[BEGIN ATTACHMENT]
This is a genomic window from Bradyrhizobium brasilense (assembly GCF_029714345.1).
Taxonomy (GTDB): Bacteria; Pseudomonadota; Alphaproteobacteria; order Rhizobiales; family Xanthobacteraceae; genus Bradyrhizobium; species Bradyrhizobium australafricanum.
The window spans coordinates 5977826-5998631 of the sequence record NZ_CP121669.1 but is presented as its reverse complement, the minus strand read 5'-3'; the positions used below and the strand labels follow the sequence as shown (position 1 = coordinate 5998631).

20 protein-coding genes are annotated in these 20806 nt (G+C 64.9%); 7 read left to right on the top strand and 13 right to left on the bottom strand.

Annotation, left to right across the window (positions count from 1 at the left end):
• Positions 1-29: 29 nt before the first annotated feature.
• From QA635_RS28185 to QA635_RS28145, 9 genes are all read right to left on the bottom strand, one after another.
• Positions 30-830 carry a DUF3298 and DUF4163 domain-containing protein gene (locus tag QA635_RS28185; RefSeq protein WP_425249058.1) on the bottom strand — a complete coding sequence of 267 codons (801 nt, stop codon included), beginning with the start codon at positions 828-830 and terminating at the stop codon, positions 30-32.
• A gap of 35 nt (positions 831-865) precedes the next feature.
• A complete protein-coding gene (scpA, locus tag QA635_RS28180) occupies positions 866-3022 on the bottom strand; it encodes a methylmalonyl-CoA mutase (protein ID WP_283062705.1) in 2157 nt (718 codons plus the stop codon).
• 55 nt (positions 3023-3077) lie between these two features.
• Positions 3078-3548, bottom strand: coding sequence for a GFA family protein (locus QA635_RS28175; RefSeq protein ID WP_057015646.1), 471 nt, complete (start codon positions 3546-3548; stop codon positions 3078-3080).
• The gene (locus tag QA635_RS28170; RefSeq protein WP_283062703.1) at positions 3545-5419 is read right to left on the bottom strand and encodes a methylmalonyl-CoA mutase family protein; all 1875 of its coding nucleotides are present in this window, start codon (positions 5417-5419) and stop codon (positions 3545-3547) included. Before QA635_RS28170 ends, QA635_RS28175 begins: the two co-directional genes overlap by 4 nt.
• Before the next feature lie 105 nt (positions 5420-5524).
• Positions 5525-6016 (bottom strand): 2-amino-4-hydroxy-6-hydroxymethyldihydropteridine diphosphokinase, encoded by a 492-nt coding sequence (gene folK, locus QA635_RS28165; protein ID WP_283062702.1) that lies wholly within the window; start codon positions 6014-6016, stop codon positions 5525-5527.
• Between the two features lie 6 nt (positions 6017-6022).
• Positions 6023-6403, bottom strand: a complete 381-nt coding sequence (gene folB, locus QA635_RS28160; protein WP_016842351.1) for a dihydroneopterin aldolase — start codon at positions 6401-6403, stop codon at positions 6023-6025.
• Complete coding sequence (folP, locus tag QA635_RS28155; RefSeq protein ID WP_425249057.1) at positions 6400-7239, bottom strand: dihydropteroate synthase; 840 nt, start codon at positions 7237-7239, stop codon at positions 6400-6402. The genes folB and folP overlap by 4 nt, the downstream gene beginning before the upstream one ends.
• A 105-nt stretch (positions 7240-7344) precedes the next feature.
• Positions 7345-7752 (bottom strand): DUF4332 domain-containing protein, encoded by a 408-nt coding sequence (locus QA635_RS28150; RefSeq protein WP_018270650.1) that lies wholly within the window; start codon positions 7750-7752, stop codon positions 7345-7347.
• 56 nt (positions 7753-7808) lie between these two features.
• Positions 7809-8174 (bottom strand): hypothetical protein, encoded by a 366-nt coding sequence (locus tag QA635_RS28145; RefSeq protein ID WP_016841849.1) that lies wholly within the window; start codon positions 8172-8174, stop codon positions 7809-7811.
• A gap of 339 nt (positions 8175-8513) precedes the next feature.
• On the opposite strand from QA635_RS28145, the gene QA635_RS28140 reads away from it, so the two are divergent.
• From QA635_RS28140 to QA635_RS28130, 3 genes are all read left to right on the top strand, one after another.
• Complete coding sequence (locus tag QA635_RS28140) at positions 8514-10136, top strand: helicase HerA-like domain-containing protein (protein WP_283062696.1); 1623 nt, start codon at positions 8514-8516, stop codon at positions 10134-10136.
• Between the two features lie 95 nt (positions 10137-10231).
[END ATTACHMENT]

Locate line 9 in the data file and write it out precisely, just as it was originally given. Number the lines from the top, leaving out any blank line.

• A gap of 35 nt (positions 831-865) precedes the next feature.